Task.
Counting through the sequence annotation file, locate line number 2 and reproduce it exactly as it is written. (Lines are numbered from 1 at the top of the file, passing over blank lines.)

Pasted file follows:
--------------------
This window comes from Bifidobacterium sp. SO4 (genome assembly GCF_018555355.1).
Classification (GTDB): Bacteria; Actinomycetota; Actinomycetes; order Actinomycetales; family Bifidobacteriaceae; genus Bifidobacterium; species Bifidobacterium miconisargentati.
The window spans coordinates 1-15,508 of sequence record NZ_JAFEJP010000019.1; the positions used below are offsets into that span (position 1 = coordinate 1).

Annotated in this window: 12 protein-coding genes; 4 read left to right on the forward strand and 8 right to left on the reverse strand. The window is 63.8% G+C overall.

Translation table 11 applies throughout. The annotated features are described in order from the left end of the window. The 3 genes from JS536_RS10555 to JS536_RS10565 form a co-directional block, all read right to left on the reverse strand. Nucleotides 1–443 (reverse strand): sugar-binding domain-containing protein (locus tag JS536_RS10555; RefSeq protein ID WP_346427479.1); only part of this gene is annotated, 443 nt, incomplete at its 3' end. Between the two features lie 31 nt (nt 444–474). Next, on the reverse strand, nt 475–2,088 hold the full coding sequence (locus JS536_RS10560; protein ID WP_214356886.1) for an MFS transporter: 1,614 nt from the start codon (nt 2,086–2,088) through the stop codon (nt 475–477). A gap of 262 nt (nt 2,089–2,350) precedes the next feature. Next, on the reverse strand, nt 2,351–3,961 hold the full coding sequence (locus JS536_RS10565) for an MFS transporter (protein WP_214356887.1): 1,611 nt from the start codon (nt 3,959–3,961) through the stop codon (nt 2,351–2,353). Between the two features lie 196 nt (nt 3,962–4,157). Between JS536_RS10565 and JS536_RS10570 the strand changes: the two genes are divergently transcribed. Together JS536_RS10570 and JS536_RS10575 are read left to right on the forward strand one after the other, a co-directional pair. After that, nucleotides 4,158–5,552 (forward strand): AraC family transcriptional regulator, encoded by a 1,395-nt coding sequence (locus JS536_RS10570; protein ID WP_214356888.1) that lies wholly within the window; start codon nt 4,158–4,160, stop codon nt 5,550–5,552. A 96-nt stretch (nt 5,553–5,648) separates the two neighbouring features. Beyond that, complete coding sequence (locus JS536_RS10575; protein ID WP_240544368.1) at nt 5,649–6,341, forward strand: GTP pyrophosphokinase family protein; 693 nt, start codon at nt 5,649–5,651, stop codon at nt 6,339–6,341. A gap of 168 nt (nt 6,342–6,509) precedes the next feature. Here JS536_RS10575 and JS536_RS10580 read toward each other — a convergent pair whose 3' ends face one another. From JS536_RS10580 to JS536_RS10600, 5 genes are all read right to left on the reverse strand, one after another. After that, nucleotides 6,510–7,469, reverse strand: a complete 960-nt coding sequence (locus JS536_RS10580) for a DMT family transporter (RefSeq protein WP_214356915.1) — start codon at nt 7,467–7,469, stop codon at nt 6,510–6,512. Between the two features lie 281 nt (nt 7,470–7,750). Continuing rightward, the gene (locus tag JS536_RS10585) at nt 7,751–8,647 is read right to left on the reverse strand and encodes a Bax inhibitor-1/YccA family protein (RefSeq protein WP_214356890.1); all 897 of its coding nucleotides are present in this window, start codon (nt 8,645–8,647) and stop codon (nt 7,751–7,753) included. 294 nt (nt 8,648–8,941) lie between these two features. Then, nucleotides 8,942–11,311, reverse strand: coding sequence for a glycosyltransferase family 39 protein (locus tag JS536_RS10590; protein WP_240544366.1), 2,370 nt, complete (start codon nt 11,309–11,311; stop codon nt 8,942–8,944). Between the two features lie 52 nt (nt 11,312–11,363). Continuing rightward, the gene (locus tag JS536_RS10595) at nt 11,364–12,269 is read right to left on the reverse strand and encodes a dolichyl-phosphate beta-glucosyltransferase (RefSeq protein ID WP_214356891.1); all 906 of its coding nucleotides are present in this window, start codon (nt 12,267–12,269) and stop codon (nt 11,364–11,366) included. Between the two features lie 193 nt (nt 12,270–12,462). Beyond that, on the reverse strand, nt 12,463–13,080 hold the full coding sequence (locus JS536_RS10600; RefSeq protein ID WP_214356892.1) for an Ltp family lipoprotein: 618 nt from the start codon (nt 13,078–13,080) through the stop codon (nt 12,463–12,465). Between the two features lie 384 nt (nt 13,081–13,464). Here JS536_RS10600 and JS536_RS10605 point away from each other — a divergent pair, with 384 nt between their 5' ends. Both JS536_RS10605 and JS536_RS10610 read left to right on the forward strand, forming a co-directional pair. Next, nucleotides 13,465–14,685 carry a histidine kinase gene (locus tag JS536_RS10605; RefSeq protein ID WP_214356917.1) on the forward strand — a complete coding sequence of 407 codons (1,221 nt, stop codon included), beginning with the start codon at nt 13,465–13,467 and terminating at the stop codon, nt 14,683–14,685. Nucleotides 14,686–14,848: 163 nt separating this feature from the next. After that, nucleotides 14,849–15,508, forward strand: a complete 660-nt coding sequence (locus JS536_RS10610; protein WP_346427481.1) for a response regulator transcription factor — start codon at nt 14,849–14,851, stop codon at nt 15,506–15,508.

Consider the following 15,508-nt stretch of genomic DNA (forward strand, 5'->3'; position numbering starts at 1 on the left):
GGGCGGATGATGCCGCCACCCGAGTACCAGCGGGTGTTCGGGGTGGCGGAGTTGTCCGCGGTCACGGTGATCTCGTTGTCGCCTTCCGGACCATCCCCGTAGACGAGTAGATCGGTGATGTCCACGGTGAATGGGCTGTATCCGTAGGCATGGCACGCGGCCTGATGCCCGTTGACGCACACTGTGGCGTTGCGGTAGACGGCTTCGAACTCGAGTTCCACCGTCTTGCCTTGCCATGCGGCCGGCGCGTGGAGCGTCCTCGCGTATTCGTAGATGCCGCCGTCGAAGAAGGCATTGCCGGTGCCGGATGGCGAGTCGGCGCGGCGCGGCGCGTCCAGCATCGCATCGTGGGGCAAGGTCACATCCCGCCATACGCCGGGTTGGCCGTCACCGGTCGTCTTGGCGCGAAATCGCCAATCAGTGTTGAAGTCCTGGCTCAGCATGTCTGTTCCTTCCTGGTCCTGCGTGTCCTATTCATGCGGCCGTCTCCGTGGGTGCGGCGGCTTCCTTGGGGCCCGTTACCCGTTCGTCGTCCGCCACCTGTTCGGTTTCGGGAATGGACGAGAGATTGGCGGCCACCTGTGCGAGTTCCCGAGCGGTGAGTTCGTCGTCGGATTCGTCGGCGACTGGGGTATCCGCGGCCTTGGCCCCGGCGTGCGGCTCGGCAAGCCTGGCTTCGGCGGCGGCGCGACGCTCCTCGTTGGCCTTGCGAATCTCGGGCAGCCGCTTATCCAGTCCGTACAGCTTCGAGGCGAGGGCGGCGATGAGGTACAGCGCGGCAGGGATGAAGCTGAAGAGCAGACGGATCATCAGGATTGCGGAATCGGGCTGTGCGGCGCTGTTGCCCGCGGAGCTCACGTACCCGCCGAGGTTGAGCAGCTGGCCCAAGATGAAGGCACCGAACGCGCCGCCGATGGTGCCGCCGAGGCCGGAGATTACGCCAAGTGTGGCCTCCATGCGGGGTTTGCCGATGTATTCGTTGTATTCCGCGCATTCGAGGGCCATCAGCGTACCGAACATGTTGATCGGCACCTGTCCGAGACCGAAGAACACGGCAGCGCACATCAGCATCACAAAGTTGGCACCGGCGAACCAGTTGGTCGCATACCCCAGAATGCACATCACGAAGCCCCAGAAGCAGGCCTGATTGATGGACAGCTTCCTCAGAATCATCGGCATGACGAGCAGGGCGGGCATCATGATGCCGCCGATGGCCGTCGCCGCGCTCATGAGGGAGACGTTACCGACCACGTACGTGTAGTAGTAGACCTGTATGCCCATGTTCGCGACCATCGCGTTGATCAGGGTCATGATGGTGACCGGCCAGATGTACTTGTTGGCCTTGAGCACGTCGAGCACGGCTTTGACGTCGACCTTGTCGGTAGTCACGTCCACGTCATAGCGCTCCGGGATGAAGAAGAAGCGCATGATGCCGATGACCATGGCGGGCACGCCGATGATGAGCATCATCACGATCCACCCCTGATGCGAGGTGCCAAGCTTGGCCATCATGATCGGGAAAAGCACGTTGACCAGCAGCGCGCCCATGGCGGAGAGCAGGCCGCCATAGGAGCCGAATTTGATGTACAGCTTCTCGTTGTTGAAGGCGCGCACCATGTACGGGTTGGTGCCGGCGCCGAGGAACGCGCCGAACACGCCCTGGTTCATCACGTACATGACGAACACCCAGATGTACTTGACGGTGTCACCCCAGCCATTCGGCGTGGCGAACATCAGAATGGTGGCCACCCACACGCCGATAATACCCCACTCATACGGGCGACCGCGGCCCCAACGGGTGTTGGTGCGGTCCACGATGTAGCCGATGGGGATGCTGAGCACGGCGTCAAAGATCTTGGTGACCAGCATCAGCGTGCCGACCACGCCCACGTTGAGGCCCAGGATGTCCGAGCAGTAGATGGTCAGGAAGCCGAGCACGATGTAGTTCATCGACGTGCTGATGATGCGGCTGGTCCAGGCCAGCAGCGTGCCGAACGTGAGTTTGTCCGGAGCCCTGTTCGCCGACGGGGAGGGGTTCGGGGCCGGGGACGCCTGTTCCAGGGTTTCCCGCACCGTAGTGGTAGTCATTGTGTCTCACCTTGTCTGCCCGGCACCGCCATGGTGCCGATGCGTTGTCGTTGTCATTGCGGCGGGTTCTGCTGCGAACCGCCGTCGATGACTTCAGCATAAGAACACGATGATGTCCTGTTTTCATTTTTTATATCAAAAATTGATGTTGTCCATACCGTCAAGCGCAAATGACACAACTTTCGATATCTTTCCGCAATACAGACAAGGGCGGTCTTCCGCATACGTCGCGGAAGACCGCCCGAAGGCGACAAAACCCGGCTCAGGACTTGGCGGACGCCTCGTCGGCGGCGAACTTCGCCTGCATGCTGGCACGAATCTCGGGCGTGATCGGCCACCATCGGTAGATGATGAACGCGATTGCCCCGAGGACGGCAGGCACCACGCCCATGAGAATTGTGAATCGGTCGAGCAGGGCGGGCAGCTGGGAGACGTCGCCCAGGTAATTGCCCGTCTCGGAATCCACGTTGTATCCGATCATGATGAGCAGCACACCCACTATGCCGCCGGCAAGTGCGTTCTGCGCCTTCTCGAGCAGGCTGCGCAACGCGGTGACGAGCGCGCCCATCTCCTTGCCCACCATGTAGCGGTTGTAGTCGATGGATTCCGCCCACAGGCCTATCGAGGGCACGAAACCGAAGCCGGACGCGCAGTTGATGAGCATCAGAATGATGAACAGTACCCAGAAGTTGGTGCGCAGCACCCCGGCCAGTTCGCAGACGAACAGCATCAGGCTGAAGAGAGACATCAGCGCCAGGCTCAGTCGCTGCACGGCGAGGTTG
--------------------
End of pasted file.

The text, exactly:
Classification (GTDB): Bacteria; Actinomycetota; Actinomycetes; order Actinomycetales; family Bifidobacteriaceae; genus Bifidobacterium; species Bifidobacterium miconisargentati.